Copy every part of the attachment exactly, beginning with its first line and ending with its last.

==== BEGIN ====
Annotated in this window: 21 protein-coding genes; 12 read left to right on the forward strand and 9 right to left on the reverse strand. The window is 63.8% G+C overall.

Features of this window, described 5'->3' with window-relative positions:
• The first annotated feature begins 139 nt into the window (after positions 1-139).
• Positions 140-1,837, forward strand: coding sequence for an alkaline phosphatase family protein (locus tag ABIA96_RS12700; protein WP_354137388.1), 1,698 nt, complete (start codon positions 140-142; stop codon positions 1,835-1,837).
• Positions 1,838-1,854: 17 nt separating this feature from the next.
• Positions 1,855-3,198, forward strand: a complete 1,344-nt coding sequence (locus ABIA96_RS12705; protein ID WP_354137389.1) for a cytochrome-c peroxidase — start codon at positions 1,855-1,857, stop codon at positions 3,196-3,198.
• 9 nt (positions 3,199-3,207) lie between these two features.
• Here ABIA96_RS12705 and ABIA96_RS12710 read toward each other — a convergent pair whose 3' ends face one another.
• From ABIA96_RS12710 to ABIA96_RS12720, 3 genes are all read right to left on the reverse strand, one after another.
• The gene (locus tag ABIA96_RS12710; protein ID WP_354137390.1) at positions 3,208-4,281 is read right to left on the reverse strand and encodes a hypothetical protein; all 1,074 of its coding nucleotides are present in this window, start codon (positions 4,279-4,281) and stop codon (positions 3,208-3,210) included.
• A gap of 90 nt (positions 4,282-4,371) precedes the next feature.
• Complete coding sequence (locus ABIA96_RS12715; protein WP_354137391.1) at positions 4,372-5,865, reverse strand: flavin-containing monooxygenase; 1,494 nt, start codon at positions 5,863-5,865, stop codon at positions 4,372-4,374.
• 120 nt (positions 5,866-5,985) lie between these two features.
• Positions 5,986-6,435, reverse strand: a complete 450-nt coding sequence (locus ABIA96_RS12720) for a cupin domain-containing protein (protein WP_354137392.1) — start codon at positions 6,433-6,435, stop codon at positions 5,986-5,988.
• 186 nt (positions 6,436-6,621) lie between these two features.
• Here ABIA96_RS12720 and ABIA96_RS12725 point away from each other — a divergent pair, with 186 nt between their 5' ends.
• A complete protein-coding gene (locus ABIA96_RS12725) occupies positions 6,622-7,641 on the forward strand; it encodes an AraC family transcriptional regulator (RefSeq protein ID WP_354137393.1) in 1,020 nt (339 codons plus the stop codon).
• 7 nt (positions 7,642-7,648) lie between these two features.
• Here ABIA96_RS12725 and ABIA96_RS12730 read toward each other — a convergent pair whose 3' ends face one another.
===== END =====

Annotated in this window: 21 protein-coding genes; 12 read left to right on the forward strand and 9 right to left on the reverse strand. The window is 63.8% G+C overall.

Features of this window, described 5'->3' with window-relative positions:
• The first annotated feature begins 139 nt into the window (after positions 1-139).
• Positions 140-1,837, forward strand: coding sequence for an alkaline phosphatase family protein (locus tag ABIA96_RS12700; protein WP_354137388.1), 1,698 nt, complete (start codon positions 140-142; stop codon positions 1,835-1,837).
• Positions 1,838-1,854: 17 nt separating this feature from the next.
• Positions 1,855-3,198, forward strand: a complete 1,344-nt coding sequence (locus ABIA96_RS12705; protein ID WP_354137389.1) for a cytochrome-c peroxidase — start codon at positions 1,855-1,857, stop codon at positions 3,196-3,198.
• 9 nt (positions 3,199-3,207) lie between these two features.
• Here ABIA96_RS12705 and ABIA96_RS12710 read toward each other — a convergent pair whose 3' ends face one another.
• From ABIA96_RS12710 to ABIA96_RS12720, 3 genes are all read right to left on the reverse strand, one after another.
• The gene (locus tag ABIA96_RS12710; protein ID WP_354137390.1) at positions 3,208-4,281 is read right to left on the reverse strand and encodes a hypothetical protein; all 1,074 of its coding nucleotides are present in this window, start codon (positions 4,279-4,281) and stop codon (positions 3,208-3,210) included.
• A gap of 90 nt (positions 4,282-4,371) precedes the next feature.
• Complete coding sequence (locus ABIA96_RS12715; protein WP_354137391.1) at positions 4,372-5,865, reverse strand: flavin-containing monooxygenase; 1,494 nt, start codon at positions 5,863-5,865, stop codon at positions 4,372-4,374.
• 120 nt (positions 5,866-5,985) lie between these two features.
• Positions 5,986-6,435, reverse strand: a complete 450-nt coding sequence (locus ABIA96_RS12720) for a cupin domain-containing protein (protein WP_354137392.1) — start codon at positions 6,433-6,435, stop codon at positions 5,986-5,988.
• 186 nt (positions 6,436-6,621) lie between these two features.
• Here ABIA96_RS12720 and ABIA96_RS12725 point away from each other — a divergent pair, with 186 nt between their 5' ends.
• A complete protein-coding gene (locus ABIA96_RS12725) occupies positions 6,622-7,641 on the forward strand; it encodes an AraC family transcriptional regulator (RefSeq protein ID WP_354137393.1) in 1,020 nt (339 codons plus the stop codon).
• 7 nt (positions 7,642-7,648) lie between these two features.
• Here ABIA96_RS12725 and ABIA96_RS12730 read toward each other — a convergent pair whose 3' ends face one another.